Re: [AMBER] Bias Towards the Periodic Boundary

From: David A Case <>
Date: Wed, 18 Oct 2017 16:03:02 -0400

On Wed, Oct 18, 2017, Timothy Schutt wrote:
> I've long suspected that there was some small artificial spatial bias
> towards the periodic boundaries because my macromolecules would always
> migrate towards the vertices and then stay there but I never really
> investigated it because I thought it would Not impact my dynamics results
> at all. However, I recently tried to simulate a droplet and the artifact is
> even more readily apparent.

I think the bias is unlikely, but it's good that people test these things.
I'd definitely recommend running with iwrap=0: use cpptraj to do any necessary
imaging. cpptraj also has the "replicatecell" action, which can help in
visualization (or you can generate multiple unit cells in visualization
programs like VMD or Chimera).

> 1. Have other people observed this behavior; is it a known artifact?
> I wasn't able to find any documentation on it in this forum or general web
> search.
> I'm using amber16 pmemd.MPI. My system is mostly aqueous (TIP4PEW) and the
> box dimensions are much larger than they need to be. I expected most of the
> molecules to coalesce into a somewhat spherical shape on their own during
> NVT equilibration due to minimizing surface area to volume ratio as the
> force field should encourage naturally... and then much of the simulation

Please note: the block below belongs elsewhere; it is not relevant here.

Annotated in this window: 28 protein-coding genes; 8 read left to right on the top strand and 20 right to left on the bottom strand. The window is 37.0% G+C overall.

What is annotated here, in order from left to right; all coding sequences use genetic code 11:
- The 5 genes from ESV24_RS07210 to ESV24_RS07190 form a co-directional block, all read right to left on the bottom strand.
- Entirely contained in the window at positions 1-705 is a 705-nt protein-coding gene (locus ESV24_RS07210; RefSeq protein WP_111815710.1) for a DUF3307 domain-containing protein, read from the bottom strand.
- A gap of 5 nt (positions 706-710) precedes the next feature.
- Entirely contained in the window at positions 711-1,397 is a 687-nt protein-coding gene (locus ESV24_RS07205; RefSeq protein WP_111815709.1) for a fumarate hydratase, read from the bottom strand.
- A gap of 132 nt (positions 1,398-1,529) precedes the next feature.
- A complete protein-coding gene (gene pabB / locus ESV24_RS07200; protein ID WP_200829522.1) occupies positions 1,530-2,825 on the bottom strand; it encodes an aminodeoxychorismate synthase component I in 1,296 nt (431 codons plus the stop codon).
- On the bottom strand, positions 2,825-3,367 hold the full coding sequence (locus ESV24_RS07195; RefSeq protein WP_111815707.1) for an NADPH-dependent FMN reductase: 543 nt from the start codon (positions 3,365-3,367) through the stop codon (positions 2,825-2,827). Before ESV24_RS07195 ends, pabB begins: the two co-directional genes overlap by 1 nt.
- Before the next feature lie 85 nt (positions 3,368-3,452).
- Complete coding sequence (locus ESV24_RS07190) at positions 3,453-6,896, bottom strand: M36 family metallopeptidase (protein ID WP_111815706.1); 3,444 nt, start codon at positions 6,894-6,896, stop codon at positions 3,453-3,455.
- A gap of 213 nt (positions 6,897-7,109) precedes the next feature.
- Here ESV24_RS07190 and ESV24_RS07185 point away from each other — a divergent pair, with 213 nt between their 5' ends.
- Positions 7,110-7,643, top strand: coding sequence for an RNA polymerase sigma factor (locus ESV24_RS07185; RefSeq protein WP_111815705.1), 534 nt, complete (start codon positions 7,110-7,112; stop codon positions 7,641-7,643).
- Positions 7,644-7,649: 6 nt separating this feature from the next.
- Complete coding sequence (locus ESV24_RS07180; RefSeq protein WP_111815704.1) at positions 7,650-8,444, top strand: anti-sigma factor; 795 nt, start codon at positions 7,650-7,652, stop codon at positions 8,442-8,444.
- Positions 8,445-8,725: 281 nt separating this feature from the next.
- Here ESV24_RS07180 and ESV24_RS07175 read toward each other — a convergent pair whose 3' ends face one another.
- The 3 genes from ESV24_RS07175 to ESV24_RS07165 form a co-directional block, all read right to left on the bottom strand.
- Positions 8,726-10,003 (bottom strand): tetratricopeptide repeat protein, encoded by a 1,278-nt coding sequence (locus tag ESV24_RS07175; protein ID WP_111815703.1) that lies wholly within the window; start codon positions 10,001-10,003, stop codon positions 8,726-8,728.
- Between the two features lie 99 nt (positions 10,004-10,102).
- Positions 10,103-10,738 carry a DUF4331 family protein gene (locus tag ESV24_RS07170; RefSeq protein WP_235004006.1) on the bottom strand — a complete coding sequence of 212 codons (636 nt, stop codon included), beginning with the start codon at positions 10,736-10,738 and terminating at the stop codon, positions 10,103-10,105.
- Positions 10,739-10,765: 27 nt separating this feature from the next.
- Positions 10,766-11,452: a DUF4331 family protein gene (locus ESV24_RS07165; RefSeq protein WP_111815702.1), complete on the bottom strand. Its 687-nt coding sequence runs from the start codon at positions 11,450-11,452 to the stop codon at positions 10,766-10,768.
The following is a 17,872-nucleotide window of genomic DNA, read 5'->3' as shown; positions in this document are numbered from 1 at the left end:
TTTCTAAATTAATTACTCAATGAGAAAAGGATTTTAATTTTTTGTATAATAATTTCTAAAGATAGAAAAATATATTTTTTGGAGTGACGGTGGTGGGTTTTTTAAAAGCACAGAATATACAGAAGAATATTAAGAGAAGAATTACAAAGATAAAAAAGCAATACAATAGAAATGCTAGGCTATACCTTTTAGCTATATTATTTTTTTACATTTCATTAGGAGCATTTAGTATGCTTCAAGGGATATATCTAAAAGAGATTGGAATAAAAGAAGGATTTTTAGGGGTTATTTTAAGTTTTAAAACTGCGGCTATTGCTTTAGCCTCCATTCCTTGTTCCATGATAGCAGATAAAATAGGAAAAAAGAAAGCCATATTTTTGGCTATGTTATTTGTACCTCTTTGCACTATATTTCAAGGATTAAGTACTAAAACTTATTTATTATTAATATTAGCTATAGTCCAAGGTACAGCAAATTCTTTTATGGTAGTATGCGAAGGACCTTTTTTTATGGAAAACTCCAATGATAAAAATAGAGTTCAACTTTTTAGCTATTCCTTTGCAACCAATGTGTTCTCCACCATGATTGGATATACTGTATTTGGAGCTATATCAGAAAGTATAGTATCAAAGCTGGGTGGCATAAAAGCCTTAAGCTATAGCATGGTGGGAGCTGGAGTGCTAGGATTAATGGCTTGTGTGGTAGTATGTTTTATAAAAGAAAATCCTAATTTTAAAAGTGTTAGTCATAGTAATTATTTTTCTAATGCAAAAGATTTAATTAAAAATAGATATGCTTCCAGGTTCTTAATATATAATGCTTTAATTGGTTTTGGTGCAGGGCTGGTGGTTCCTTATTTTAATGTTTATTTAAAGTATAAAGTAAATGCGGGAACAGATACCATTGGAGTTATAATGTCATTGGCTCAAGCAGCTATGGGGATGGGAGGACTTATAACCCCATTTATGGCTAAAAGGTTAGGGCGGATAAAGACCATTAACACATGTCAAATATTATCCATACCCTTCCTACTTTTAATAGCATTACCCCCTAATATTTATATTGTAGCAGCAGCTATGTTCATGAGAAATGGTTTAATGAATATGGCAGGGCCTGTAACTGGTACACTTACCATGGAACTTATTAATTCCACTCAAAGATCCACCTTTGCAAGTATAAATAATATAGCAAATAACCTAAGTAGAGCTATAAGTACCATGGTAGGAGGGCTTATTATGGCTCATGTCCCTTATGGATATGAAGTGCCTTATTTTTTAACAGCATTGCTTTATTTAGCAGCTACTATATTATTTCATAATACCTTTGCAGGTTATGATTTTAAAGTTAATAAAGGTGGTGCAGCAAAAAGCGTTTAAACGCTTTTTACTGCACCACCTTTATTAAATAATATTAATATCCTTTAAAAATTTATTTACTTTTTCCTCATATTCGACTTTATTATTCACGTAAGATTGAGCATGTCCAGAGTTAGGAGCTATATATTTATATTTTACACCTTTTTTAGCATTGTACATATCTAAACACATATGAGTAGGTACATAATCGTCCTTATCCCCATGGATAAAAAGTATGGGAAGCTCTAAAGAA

> box should be empty or have a few 'volatile' compounds floating around.
> Instead, however, the liquid lined up along the 4 parallel vertices, in
> essence forming an infinitely long column centered on the corners between
> periodic images. Therefore I believe the amount of bias at the boundary has
> a net effect on the same order of magnitude as water's surface tension!

I'm not sure I follow what you are saying here (about "4 parallel vertices").
But it's sounds possible that an "infinitely long column" would indeed
minimize the surface area per molecule, since you would have water-water
contacts between cells, which would be more favorable than water-air contacts.
If so, this would be a "feature" of periodically replicated systems, rather
and a bug or bias in the code.


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Received on Wed Oct 18 2017 - 13:30:03 PDT
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